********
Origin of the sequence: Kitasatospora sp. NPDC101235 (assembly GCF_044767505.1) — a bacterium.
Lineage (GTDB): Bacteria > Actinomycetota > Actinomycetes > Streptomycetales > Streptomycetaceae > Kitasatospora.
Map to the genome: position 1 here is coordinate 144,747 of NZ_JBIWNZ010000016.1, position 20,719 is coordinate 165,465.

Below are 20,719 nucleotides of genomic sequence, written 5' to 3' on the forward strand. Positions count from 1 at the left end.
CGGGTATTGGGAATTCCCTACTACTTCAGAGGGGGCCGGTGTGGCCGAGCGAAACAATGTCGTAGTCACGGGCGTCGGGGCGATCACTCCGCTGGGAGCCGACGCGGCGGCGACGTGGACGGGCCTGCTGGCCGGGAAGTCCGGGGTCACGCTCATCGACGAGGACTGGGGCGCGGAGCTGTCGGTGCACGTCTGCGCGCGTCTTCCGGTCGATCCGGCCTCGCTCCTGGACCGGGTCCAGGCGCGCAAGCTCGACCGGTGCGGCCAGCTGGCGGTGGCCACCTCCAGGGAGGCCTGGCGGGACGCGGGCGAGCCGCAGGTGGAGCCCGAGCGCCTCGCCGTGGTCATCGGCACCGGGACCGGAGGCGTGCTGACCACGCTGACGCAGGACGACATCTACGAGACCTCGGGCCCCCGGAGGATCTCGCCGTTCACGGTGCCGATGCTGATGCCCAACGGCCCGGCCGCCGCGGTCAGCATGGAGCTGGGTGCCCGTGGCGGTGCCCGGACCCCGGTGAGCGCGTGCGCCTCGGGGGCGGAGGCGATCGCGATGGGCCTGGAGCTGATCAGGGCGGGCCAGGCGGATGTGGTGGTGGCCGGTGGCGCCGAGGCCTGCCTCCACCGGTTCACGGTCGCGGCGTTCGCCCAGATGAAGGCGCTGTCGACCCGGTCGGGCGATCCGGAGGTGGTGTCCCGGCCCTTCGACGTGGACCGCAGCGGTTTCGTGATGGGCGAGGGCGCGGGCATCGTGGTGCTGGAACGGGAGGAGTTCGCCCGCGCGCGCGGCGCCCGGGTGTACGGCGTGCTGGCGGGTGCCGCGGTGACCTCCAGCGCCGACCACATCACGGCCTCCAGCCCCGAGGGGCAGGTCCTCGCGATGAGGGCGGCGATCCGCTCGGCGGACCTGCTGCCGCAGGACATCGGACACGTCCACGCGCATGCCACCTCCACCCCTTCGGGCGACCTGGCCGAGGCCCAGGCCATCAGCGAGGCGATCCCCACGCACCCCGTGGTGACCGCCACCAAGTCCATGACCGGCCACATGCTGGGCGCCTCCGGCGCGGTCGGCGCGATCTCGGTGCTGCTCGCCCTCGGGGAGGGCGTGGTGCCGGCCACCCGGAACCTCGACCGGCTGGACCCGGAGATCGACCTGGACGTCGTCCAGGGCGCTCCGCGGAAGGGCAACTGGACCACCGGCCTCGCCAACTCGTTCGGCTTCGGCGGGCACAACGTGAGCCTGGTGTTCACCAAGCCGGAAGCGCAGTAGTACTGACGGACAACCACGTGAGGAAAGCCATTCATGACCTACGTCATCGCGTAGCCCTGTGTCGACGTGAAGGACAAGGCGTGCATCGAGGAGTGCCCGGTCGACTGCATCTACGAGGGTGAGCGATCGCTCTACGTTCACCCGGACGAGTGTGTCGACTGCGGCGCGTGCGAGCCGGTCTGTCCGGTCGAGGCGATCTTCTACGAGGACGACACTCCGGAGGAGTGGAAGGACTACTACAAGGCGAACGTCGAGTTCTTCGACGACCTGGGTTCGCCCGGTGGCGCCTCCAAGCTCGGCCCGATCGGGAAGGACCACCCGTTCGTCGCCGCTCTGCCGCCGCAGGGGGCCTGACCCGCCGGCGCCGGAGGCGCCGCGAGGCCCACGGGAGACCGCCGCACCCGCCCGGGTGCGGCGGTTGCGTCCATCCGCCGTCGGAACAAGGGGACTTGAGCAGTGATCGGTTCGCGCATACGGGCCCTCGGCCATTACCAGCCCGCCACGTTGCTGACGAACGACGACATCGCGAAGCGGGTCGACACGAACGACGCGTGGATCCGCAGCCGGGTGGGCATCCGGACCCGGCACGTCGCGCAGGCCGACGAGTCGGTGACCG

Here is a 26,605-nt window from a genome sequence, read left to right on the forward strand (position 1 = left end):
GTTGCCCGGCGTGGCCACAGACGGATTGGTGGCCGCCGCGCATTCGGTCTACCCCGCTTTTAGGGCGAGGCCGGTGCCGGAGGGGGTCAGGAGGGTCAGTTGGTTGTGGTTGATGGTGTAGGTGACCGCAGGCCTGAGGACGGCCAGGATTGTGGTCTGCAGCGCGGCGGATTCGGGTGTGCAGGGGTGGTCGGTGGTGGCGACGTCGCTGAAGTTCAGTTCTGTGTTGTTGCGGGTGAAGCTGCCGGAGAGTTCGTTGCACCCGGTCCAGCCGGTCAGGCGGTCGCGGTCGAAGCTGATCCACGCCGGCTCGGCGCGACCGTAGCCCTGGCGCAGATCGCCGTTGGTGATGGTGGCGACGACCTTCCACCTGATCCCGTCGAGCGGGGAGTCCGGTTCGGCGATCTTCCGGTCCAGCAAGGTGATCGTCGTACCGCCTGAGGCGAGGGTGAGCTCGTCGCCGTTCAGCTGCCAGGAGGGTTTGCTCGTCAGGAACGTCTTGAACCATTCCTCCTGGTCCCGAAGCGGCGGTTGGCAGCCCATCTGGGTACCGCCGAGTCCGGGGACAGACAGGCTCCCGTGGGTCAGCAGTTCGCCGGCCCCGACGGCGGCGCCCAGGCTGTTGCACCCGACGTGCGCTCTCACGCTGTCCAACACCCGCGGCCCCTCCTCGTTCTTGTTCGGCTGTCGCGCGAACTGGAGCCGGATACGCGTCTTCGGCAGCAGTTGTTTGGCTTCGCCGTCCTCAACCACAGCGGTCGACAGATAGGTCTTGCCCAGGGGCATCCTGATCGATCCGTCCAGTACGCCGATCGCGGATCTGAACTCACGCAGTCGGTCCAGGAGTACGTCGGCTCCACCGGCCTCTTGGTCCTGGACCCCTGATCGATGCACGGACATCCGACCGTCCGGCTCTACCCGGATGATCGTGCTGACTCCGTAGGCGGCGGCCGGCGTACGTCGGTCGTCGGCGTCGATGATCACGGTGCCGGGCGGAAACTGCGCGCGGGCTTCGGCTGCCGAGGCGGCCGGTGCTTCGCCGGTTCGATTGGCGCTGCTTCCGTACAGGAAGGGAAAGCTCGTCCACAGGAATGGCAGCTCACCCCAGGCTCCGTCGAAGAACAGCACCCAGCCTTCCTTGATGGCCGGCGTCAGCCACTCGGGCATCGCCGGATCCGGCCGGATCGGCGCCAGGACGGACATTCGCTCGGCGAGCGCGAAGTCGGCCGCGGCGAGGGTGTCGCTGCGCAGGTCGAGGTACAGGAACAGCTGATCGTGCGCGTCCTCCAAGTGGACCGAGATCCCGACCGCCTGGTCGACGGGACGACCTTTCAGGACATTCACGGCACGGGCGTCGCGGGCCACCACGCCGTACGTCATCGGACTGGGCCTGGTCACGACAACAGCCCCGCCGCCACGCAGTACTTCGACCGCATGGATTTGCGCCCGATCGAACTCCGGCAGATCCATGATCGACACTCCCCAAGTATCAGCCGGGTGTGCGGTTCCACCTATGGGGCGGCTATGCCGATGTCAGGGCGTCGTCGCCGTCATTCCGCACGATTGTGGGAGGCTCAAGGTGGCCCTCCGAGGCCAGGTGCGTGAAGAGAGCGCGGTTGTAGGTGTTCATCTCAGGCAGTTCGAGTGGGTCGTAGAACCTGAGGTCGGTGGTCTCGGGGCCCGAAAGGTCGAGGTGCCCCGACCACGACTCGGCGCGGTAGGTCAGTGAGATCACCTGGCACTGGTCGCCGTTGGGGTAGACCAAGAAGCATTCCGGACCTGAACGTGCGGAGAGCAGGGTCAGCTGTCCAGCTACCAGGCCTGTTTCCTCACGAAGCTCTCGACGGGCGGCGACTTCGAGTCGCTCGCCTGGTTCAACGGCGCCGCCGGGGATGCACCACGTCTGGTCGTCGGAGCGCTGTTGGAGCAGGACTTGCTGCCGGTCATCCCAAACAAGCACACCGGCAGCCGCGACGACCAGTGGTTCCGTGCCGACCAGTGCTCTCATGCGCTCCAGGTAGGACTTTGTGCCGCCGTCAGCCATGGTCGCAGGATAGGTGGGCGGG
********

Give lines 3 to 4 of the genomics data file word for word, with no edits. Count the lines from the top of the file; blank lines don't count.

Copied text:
Map to the genome: position 1 here is coordinate 144,747 of NZ_JBIWNZ010000016.1, position 20,719 is coordinate 165,465.

Below are 20,719 nucleotides of genomic sequence, written 5' to 3' on the forward strand. Positions count from 1 at the left end.